|Common Name||Red-lored Amazon|
|Scientific Name||Amazona autumnalis|
|Lifespan||75 – 80 Years|
|Size||13.2 inches (34cm)|
|Body Mass||11 – 17oz. (314 – 485grams)|
|Habitat||Semi-deciduous forest, evergreen forest, cultivated areas, mangroves|
|Range||Tropical regions of the Americas|
Information & Physical Appearance
The Red-lored Amazon (Amazona autumnalis) is a member of the order Psittaciformes, the family Psittacidae, and the genus Amazona.
Other common names include Red-lored Parrot, Scarlet-lored Amazon, Scarlet-lored Parrot, Golden-cheeked Amazon, Golden-cheeked Parrot, Red-fronted Amazon, Red-fronted Parrot, Primrose-cheeked Amazon, Primrose-cheeked Parrot.
There are two races, including the nominate race.
1. A.a. autumnalis (nominate race).
There is no sexual dimorphism, and so both adults are identical in physical appearance.
The feathers are mostly green in general. However, the lores, as well as the head, display red coloring, and hence the name.
Also, there is black edging to the feathers covering the area that spans from the mantle and breast to the crown.
On top of the head, and on the back of the head, one can notice feathers tipped in lilac-blue.
The largest wing feathers are mostly yellow, and so are the upper cheeks.
The tail is square and green. It is tipped with blue and yellowish-green.
The bill’s coloration is grey, with a base of the upper mandible exhibiting yellow/horn coloration.
There is a red-colored, fleshy, often feathered projection above the upper bill.
The eye’s iris is orange, surrounded by a white eye ring. The neck is short, and the tail is large.
2. A.a. salvini (Salvin’s Amazon)
The female and male salvini adults are identical to autumnalis adults.
The major difference is that in salvini adults, the area that spans from the ear coverts to the upper cheeks exhibits yellow/green coloring, with less yellow, or no yellow at all.
Also, the eye ring is pale yellow instead of white, and the side tail feathers’ coloration is red at the very bases.
Juveniles are duller-colored than adults. The iris of the eye is brown instead of orange, and the red coloring on the lores and forehead is diminished.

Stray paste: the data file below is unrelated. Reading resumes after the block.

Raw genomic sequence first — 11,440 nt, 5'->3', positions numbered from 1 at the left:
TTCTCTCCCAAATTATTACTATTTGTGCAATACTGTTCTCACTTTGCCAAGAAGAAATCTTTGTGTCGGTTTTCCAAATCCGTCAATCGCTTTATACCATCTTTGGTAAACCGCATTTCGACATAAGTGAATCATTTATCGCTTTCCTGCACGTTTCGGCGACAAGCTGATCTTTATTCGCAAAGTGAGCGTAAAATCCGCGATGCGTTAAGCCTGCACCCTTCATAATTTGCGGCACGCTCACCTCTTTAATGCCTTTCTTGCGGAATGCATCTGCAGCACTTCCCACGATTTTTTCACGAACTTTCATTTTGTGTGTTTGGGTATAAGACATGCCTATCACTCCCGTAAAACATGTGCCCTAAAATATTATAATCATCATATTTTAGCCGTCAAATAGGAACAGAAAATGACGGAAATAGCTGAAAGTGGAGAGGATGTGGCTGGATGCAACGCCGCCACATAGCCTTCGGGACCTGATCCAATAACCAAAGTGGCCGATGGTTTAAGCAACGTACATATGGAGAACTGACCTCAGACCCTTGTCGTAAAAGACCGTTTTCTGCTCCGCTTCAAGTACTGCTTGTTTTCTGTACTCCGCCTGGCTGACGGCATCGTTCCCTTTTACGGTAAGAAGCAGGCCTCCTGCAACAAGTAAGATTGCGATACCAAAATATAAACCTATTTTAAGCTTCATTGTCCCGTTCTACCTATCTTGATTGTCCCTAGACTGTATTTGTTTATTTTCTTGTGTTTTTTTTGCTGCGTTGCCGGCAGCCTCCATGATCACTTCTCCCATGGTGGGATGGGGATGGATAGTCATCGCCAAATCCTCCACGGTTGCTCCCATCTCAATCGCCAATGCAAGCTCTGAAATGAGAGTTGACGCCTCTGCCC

Red-lored amazons can live up to 75 – 80 years of age when given proper care.
The generation length is 12.3 years.
Ecosystem & Habitat
Red-lored Amazons are found in South, North, and Central America. Note that most Scarlet-lored Amazons are found in Panama.
A.a. autumnalis’ range spans across from Honduras (including Bay Islands) to Mexico.
A.a salvini’ range extends throughout northwestern Venezuela, southwestern Colombia, and Honduras.
Red-lored Amazons are arboreal creatures known to live is a wide range of habitats, namely open areas characterized by trees, gallery forests, woodlands, wooded swamps, and mangroves.
Although they do inhabit cultivated areas (including plantations), these parrots prefer to live in wild areas and can be primarily found in rainforests.
Scarlet-lored Amazons mainly occur at elevations below 2624ft. (800 meters).
Food & Diet
Red-Lored Parrots are strictly vegetarian.
In the wild, they feed on a variety of nuts, fruits (including but not limited to oranges, figs, palm fruits, and mangoes), seeds, greens, berries, buds, and blossoms.
Coffee beans are also gladly taken.
By using their strong beaks, these parrots manage to crack nuts with impressive ease.
Usually, red-lored amazons eat up in the trees. During the course of feeding, they become unusually quiet.
Although not migratory birds, red-lored amazons are nomadic.
It is in the winter when they move to open areas. During the breeding season, they live in rainforests.
These social creatures are found in pairs or in loose flocks.
At feeding sites, Scarlet-lored amazons are gregarious and can be often found with macaws.
Like other Amazona species, Red-lored parrots roost communally in tall trees in mangroves or gallery forest. There is a reported case of 800 red lores spotted together, sharing a communal roost site.
They move from nesting to roosting places on a daily basis. It is suggested that they mate for life.
In Oaxaca, the breeding season takes place in April.
In Belize, it begins in February and continues throughout March.
In Ecuador, red lores breed from January to March, while in Belize, breeding begins in March and ends at some point in May.
In Panama, the breeding season is in the period February-May.
The breeding season in Colombia starts in January and proceeds throughout February.
Red lores found in Guatemala breed in March.
Nesting in hollow trees, these parrots typically lay 2 and up to 5 white, rounded eggs.
It takes 20 – 32 days for the eggs to hatch.
Hatchlings are born helpless, naked, and blind.
It is the female to feed and brood the young chicks during the first 10 days upon hatching. Later on, males help females in taking care of their offspring.
The young are ready to leave the nest in about 3 weeks. However, some individuals can stay with their parents up until the next breeding season.
Survival Threats & Conservation
Red-lored parrots are listed on CITES’ Appendix II. Also, they are listed under the Least Concern category on the IUCN Red List.
Even though red lores are not considered seriously endangered with extinction as of now, they are on their way to becoming critically endangered.
The major survival threat is none other but the continuous destruction of habitat (deforestation).
Also, red lores are heavily hunted as a prized food source on a local and national level. Nonetheless, their colorful feathers keep being used in ceremonial dances.
Another serious threat is the high demand for these creatures as pets.
The population trend is decreasing.
As of 2019, there is no action recovery plan and no systematic monitoring scheme.
The best way to protect Red-lored Amazons from extinction is to maintain and preserve their natural habitat: the rainforest.
Availability – Where to Get a Red-lored Amazon